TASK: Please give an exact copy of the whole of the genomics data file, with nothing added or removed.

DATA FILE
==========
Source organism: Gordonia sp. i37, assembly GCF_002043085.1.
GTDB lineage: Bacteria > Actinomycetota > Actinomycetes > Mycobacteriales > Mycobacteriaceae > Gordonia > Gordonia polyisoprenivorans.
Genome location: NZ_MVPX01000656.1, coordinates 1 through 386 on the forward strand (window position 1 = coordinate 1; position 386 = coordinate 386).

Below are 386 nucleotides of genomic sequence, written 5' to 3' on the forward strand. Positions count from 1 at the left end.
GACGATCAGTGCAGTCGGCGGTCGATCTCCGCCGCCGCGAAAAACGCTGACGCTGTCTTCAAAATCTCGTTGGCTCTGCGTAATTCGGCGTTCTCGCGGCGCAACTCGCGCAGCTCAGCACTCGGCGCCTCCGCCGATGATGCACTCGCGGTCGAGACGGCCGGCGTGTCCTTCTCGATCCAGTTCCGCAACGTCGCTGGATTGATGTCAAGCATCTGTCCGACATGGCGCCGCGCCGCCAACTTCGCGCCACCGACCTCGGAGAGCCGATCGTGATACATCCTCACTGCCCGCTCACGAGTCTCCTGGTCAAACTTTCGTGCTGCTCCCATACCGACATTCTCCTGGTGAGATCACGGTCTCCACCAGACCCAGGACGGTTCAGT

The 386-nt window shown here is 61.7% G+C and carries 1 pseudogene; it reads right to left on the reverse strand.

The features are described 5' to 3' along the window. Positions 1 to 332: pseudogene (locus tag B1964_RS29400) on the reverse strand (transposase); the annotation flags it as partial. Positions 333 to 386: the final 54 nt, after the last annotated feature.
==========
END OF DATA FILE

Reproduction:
Source organism: Gordonia sp. i37, assembly GCF_002043085.1.
GTDB lineage: Bacteria > Actinomycetota > Actinomycetes > Mycobacteriales > Mycobacteriaceae > Gordonia > Gordonia polyisoprenivorans.
Genome location: NZ_MVPX01000656.1, coordinates 1 through 386 on the forward strand (window position 1 = coordinate 1; position 386 = coordinate 386).

Below are 386 nucleotides of genomic sequence, written 5' to 3' on the forward strand. Positions count from 1 at the left end.
GACGATCAGTGCAGTCGGCGGTCGATCTCCGCCGCCGCGAAAAACGCTGACGCTGTCTTCAAAATCTCGTTGGCTCTGCGTAATTCGGCGTTCTCGCGGCGCAACTCGCGCAGCTCAGCACTCGGCGCCTCCGCCGATGATGCACTCGCGGTCGAGACGGCCGGCGTGTCCTTCTCGATCCAGTTCCGCAACGTCGCTGGATTGATGTCAAGCATCTGTCCGACATGGCGCCGCGCCGCCAACTTCGCGCCACCGACCTCGGAGAGCCGATCGTGATACATCCTCACTGCCCGCTCACGAGTCTCCTGGTCAAACTTTCGTGCTGCTCCCATACCGACATTCTCCTGGTGAGATCACGGTCTCCACCAGACCCAGGACGGTTCAGT

The 386-nt window shown here is 61.7% G+C and carries 1 pseudogene; it reads right to left on the reverse strand.

The features are described 5' to 3' along the window. Positions 1 to 332: pseudogene (locus tag B1964_RS29400) on the reverse strand (transposase); the annotation flags it as partial. Positions 333 to 386: the final 54 nt, after the last annotated feature.